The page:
Factitious does offer the option to create an account to save your progress in a game, but you don't need to create an account in order to play the game in "quick start" mode. NPR: Factitious Game. News & Media Literacy: 6–8. Websites on Media Literacy and Advertising. Can Your Students Recognize Bias? 7 Tips for Teaching Media Literacy. In today’s environment, media literacy is more important than ever. But the sparse research on the topic shows us that kids really struggle with identifying legitimate sources. This Stanford study found that 82 percent of middle school students couldn’t distinguish between a news story and one labeled as sponsored content. Another 80 percent assumed that an unsourced photo was proof of a misleading claim. So how can teachers help? The following ideas can help students learn to recognize bias and evaluate their sources more carefully. 1.

Talk about what fake news is. Put your students in groups and ask them to discuss the following questions: What is fake news? Just because the terms “fake news” and “news bias” are all over the news media doesn’t mean that your students know what they mean or why they matter. 2. Show your students the website All About Explorers: Christopher Columbus and ask them to locate information about him. 3. How do you know when a source is reliable? 4. 5. 6. 7. Can You Spot Fake News? A New Game Puts Your Knowledge to the Test. In 2017, misinformation is easier than ever to access. During the 2016 election, scammers—including hordes of Macedonian teens—raked in serious money by churning out deliberately fake stories about U.S. politics, with a very real impact. In a December 2016 Pew Research Center survey, 64 percent of U.S. adults said that fabricated news was sowing "a great deal of confusion" about current events. It can be hard to determine what’s real and what’s fake in the viral news world.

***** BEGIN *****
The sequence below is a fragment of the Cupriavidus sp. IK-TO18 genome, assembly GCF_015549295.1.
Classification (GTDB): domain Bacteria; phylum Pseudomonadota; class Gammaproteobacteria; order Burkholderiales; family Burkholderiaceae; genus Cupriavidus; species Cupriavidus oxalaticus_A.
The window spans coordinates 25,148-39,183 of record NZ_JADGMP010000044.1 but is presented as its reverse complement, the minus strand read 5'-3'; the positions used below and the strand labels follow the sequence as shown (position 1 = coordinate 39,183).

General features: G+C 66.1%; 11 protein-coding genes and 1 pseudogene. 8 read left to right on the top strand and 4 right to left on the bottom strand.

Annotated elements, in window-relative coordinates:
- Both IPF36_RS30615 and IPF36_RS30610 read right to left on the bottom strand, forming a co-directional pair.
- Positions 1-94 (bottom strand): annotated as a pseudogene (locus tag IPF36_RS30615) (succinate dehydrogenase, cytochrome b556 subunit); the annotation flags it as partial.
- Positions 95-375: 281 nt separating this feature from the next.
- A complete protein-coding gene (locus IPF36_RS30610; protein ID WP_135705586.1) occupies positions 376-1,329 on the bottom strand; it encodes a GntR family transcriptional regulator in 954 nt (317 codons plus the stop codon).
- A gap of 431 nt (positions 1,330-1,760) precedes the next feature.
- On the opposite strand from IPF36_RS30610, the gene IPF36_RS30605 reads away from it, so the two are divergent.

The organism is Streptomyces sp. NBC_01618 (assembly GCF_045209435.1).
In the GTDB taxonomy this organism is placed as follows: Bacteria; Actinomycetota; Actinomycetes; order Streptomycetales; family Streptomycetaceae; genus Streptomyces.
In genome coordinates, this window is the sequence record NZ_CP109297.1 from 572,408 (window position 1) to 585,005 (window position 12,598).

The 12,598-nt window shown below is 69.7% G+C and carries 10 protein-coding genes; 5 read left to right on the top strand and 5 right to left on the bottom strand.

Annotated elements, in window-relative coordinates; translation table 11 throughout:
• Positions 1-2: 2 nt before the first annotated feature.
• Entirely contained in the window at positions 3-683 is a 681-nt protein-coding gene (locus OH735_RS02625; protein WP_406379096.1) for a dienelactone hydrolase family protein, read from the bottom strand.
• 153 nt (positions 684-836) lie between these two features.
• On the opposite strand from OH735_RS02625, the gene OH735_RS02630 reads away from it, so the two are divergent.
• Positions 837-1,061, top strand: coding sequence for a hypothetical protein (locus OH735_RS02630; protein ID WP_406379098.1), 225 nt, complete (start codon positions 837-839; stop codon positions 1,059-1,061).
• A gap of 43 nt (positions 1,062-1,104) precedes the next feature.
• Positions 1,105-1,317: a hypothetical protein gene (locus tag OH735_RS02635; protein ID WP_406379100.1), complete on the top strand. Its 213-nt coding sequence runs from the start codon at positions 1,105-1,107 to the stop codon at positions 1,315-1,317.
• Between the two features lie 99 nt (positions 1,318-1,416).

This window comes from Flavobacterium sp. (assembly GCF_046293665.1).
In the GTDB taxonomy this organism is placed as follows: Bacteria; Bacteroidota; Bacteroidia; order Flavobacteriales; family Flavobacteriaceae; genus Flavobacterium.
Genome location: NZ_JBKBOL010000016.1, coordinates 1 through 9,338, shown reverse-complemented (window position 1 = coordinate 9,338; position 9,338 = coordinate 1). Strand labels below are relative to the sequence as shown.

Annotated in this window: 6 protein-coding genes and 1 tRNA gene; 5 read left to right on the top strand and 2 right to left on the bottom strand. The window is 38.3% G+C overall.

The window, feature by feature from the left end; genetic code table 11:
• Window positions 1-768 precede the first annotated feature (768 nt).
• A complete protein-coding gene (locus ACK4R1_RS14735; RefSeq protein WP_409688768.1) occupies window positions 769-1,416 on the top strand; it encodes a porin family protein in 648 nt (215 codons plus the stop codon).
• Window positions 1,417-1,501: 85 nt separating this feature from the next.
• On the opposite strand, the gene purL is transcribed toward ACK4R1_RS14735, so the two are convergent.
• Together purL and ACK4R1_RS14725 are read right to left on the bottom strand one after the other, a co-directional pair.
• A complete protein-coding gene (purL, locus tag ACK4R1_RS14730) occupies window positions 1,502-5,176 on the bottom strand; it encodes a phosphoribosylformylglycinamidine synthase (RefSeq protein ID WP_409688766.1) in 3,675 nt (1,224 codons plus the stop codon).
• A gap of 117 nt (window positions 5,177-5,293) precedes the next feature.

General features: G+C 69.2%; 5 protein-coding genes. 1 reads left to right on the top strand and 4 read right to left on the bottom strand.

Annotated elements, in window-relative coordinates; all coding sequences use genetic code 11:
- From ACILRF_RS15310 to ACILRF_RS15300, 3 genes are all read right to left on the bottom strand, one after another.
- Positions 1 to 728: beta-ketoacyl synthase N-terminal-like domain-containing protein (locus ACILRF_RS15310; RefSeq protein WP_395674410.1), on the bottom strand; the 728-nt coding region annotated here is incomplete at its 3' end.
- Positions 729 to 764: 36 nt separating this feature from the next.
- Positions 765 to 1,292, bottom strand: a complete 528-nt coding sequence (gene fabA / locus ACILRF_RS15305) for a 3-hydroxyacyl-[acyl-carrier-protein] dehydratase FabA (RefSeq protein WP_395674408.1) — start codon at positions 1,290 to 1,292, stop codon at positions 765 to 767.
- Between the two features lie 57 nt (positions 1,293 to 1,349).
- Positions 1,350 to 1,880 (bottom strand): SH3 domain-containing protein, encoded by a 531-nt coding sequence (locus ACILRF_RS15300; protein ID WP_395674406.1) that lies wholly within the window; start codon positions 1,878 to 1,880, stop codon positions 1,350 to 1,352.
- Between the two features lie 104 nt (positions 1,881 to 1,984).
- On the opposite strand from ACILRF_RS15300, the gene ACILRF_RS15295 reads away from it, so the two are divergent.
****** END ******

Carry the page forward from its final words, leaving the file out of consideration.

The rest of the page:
A new game—expected to launch for iPhone on July 10—will test your skills. The simple, arcade-style game for iPhone asks you to swipe left on fake headlines and swipe right on true ones. Fake News also exists as a physical arcade game. The game is harder than you’d expect, even if you think of yourself as fairly well-informed. One of the reasons Fake News is so hard, even if you keep abreast of everyday news, is that it doesn’t tell you where the headlines are from.

Quiz: Can You Tell Real News Headlines from Fake? | News Media Alliance. AllSides Media Bias Chart. Introducing the 2019 AllSides Media Bias Chart, an easy way for you to identify political bias in the news so you can be better equipped to navigate our increasingly polarized media landscape. (And don't miss our full and growing list of almost 600 media bias ratings).

Click here to share the media bias chart on Facebook Americans are more polarized than ever — if you’re like us, you see it in the news and on your social media feeds every day. Bias is natural, but hidden bias and fake news misleads and divides us. That’s why AllSides has rated the media bias of nearly 600 media outlets and writers. The AllSides Media Bias Chart shows the political bias of some of the most popular news outlets in America. The AllSides Media Bias Chart is more comprehensive in its methodology than any other media bias chart on the Web. Help to depolarize your newsfeed by sharing the media bias chart on Facebook, and check out commonly asked questions about the chart below. Where Can I Learn More? Mind Over Media. Media Education Documentary Films and Educational Resources. Media Literacy Now – Advocating for Media Literacy Education.

AllSides | Balanced news via media bias ratings for an unbiased news perspective.